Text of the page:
Essential Question: Why are they called the Black, White, Red, & Yellow Seas?
- Surface Area: 422,000 km2 (163,000 sq mi) (not including the Sea of Azov)
- Average Depth: 1,253 m (4,111 ft)
- Max Depth: 2,200 m (7,200 ft)
Connects to the Mediterranean Sea via the Bosporus Strait, Sea of Marmara, and Dardanelles Strait. The Sea of Azov lies to the northeast (Luhr, 2003, p. 408).
According to Irina Dreyvitser (2014), the Black Sea was originally called the “Inhospitable Sea” by the ancient Greeks due to the navigational difficulties and hostile tribes on its shores. Additionally, the most common theories about why it was named the Black Sea include:
Metal objects from ships, dead plants, and animal matter that sunk deeper than 150 meters for a long period of time became covered with a black sludge due to the high concentration of hydrogen sulfide in the sea.
From the perspective of sailors, the sea was black due to severe storms in the winter, during which the water is so dark it looks black.
Others argue that the name has linguistic origins. In Turkish, the Black Sea is called Karadeniz, meaning either Black Sea or North Sea. Kara, in Turkish means both the direction north and the color black (Dustin, n.d.).
- Surface Area: 90,000 km2 (35,000 sq mi)
- Average Depth: 60 m (200 ft)
- Max Depth: 340 m (1,115 ft)
The continental shelf forms its floor which is broken by troughs and ridges. Inflows are the Barents Sea as well as the Onega and Norther Dvina Rivers. Connected to the Barents Sea through a strait called the Gorlo (“throat”) and the Baltic Sea via canals and Lake Onega. Icebreakers keep the waters navigable throughout the winter providing a crucial economic link to northwestern Russia (Luhr, 2003, p. 400).
Two theories about how the White Sea got its name are:
- The sea is covered with ice for most of the year.
- The water reflects the sky giving it a whitish color.
- Surface Area: 450,000 km2 (175,000 sq mi)
- Average Depth: 490 m (1,610 ft)
- Max Depth: 3,040 m (9,975 ft)
Situated between Africa and the Arabian Peninsula, the Red Sea occupies a depression formed by the northern end of the East African Rift. One of the warmest seas of the world, it is also one of the Seven Seas of antiquity (at least according to medieval Europe) (Luhr, 2003, p. 414).
At the northern end lies the Sinai Peninsula which splits the Red Sea into the more shallow Gulf of Suez in the west and the deeper Gulf of Aqaba in the east. In 1869, the Suez Canal opened up allowing maritime traffic to pass to and from the Mediterranean negating the need to go around the Cape of Good Hope. It has no locks due to the Gulf of Suez and the Mediterranean being at the same sea level (Luhr, 2003, p. 414)
The Red Sea is known for its high salinity due to the high temperatures resulting in high evaporation rates and low rainfall (WorldAtlas.com, 2019). Furthermore, there are no major freshwater sources flowing into the Red Sea (Luhr, 2003, p. 414). In contrast to the average sea water salinity of 3.433%, the Red Sea can have a salinity as high as 4.0% (Clark & Stiegeler, 2000, p. 279).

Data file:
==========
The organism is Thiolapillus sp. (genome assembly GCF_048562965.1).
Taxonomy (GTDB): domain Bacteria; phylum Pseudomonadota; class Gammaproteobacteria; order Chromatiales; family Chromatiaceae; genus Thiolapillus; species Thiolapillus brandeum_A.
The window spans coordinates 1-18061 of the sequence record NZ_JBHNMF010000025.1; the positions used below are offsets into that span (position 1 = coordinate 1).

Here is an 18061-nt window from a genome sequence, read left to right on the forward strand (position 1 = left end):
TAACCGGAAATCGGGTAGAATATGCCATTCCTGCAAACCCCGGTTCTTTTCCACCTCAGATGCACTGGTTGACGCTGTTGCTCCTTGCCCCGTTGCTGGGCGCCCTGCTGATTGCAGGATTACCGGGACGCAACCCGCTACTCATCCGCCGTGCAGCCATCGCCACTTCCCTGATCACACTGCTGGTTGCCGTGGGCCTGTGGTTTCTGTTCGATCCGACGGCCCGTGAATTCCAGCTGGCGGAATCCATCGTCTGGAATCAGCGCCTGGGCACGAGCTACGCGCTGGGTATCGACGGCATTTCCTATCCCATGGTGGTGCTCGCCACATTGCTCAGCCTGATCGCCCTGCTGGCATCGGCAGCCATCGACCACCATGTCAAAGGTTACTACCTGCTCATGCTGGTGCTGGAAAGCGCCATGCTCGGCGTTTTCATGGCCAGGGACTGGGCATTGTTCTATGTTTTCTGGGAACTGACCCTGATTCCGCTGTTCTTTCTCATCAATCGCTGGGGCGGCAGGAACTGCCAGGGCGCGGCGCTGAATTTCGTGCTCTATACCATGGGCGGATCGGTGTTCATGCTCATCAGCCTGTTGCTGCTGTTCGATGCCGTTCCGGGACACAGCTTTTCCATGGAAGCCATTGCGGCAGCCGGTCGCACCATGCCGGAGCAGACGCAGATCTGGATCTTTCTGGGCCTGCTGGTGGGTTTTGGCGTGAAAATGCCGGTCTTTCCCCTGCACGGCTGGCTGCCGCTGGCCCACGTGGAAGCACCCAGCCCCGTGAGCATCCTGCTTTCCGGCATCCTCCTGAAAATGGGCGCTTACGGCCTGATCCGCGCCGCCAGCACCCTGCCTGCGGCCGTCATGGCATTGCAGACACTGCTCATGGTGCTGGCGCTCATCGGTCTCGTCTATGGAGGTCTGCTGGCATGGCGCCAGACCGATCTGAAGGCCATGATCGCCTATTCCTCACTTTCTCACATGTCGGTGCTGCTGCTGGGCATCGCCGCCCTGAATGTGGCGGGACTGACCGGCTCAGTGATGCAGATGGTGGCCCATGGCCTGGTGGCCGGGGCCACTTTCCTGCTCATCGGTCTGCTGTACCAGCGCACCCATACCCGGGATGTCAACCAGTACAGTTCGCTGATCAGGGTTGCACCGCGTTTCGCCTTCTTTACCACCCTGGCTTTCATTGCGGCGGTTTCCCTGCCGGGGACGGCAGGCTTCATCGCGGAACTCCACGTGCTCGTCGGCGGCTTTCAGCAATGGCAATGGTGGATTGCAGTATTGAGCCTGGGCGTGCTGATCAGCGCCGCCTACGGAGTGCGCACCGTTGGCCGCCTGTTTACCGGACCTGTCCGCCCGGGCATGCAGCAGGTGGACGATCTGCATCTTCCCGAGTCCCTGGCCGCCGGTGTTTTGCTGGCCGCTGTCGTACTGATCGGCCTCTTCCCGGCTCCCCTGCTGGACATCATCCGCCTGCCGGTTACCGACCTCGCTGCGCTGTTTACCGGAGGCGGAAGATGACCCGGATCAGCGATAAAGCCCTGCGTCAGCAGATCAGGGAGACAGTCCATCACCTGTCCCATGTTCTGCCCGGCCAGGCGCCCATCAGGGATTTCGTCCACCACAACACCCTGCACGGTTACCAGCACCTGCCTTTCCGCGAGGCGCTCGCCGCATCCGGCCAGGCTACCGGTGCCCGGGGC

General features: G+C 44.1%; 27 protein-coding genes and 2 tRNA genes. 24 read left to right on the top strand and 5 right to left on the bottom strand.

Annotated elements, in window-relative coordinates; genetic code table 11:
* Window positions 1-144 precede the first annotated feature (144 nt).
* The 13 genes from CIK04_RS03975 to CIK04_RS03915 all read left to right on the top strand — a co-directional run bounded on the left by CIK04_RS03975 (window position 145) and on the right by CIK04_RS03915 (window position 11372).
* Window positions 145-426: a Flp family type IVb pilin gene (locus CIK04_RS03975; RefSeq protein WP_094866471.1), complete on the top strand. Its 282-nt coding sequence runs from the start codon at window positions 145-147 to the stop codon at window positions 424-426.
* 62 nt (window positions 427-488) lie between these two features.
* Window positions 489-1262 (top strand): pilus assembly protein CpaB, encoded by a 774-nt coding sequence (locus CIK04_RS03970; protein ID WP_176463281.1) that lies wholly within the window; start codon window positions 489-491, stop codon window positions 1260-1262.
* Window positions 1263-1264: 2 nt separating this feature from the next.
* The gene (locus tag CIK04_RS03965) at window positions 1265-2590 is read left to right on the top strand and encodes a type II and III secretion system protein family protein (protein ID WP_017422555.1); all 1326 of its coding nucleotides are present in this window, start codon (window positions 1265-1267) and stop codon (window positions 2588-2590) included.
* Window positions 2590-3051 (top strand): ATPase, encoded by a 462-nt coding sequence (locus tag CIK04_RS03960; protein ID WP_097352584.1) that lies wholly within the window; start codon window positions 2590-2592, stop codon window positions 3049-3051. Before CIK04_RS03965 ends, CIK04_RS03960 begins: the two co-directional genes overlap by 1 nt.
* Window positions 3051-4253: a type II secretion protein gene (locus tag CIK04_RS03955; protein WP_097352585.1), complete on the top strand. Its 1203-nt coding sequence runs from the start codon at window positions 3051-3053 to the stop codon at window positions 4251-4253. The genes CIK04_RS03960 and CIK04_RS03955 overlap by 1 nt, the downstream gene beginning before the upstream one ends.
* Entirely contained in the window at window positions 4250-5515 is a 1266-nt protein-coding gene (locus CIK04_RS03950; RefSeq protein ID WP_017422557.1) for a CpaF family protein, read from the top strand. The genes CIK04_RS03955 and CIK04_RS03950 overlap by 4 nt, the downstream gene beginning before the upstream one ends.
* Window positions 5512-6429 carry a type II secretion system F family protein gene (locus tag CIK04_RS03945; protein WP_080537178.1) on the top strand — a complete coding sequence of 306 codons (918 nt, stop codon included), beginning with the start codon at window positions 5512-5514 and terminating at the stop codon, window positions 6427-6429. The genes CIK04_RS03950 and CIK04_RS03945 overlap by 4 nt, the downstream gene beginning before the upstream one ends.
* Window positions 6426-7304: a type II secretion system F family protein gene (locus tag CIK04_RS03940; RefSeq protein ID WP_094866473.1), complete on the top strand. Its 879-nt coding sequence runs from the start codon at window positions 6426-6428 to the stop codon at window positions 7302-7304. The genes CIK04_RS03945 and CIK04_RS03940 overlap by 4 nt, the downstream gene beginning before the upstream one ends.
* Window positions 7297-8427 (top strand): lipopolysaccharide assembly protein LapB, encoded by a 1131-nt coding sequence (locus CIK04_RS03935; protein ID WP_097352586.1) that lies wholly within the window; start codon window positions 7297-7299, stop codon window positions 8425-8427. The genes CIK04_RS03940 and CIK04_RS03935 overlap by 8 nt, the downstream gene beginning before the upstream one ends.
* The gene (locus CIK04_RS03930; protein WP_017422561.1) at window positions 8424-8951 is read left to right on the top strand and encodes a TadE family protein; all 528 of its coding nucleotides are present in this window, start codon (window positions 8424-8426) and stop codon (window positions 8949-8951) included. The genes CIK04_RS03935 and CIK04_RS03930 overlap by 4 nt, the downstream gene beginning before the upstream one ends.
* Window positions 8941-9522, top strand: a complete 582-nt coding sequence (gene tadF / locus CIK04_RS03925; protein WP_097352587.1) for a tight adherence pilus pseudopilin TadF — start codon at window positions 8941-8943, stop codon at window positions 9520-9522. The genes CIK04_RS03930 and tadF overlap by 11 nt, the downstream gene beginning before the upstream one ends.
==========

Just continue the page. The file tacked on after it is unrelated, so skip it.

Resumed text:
Irina Dreyvitser (2014) notes that, “A popular hypotheses about the origins of the Red Sea’s name is that it contains a cyanobacteria called Trichodesmium erythraeum, which turns the normally blue-green water a reddish-brown.” Additionally, sands blowing from the Sahara desert may contribute to the color (Dustin, n.d.).
Alternatively, the name’s origin may be similar to that of the Black Sea. Relative to the Mediterranean Sea, ancient languages used the color red to denote directions. In this case, red corresponded to the direction of south (Smithsonian Journeys, 2010).
- Surface Area: 530,000 km2 (205,000 sq mi)
- Average Depth:
- Max Depth: 103 m (338 ft)
The name likely comes for the silt-laden waters discharged from “the Yellow River, the Yangtze, and other major rivers” (Luhr, 2003, p. 419). The Yellow Sea’s floor is predominantly continental shelf that was either dry or an estuary of the Yellow River about 10,000 years ago. Tides range as much as 8m on the west coast of the Korean Peninsula and surface temperatures can vary from freezing in northern areas during the winter, to 82 degrees F (28 degrees C) during the summer in shallow areas (Luhr, 2003, p. 419).
To answer our essential question, there is no definitive reason as to why these various seas are named after colors. The answers vary and some are more self-explanatory than others. Sometimes it’s because of regional languages or the environment, but whatever the reason, the name stuck.
Clark, J.O.E., & Stiegeler, S. (Eds.). (2000). The Facts on File Dictionary of Earth Science. New York, NY: Market House Books.
Dreyvitser, I. (2014, March 5). Why are The Seas named Black, White, and Yellow?. Retrieved from https://ssec.si.edu/stemvisions-blog/why-are-seas-named-black-white-and-yellow
Dustin. (n.d.). The Four Seas Named After Colors (Or Are They?). Retrieved from http://www.somethinggeography.com/2016/03/the-four-seas-named-after-colors-or-are.html
Luhr, J.F. (Eds.). (2003). Earth. New York, NY: DK Publishing.
Smithsonian Journeys. (2010, May 17). How the Red Sea Got its Name. Retrieved from https://www.smithsonianjourneys.org/blog/how-the-red-sea-got-its-name-180950850/